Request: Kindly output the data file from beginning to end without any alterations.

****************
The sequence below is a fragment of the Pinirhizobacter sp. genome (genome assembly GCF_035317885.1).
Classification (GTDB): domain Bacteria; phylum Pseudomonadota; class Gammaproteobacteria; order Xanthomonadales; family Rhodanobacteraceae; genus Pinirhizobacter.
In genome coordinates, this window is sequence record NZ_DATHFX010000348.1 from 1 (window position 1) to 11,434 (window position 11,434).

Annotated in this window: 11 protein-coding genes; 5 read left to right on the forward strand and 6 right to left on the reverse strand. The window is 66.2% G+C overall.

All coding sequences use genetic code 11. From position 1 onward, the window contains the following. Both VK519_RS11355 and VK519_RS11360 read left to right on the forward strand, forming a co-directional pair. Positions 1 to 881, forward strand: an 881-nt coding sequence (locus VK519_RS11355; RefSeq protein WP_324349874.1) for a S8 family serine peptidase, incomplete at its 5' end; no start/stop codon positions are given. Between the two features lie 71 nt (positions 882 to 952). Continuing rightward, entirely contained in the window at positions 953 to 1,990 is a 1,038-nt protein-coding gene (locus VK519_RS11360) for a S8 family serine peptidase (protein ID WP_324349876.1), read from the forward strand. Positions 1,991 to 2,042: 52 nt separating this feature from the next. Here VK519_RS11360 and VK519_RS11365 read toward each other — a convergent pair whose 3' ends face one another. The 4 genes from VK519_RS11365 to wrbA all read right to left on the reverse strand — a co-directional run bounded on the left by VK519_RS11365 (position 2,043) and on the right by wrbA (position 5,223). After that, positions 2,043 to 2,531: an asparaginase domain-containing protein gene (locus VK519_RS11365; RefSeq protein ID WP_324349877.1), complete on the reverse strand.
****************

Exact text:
The sequence below is a fragment of the Pinirhizobacter sp. genome (genome assembly GCF_035317885.1).
Classification (GTDB): domain Bacteria; phylum Pseudomonadota; class Gammaproteobacteria; order Xanthomonadales; family Rhodanobacteraceae; genus Pinirhizobacter.
In genome coordinates, this window is sequence record NZ_DATHFX010000348.1 from 1 (window position 1) to 11,434 (window position 11,434).

Annotated in this window: 11 protein-coding genes; 5 read left to right on the forward strand and 6 right to left on the reverse strand. The window is 66.2% G+C overall.

All coding sequences use genetic code 11. From position 1 onward, the window contains the following. Both VK519_RS11355 and VK519_RS11360 read left to right on the forward strand, forming a co-directional pair. Positions 1 to 881, forward strand: an 881-nt coding sequence (locus VK519_RS11355; RefSeq protein WP_324349874.1) for a S8 family serine peptidase, incomplete at its 5' end; no start/stop codon positions are given. Between the two features lie 71 nt (positions 882 to 952). Continuing rightward, entirely contained in the window at positions 953 to 1,990 is a 1,038-nt protein-coding gene (locus VK519_RS11360) for a S8 family serine peptidase (protein ID WP_324349876.1), read from the forward strand. Positions 1,991 to 2,042: 52 nt separating this feature from the next. Here VK519_RS11360 and VK519_RS11365 read toward each other — a convergent pair whose 3' ends face one another. The 4 genes from VK519_RS11365 to wrbA all read right to left on the reverse strand — a co-directional run bounded on the left by VK519_RS11365 (position 2,043) and on the right by wrbA (position 5,223). After that, positions 2,043 to 2,531: an asparaginase domain-containing protein gene (locus VK519_RS11365; RefSeq protein ID WP_324349877.1), complete on the reverse strand.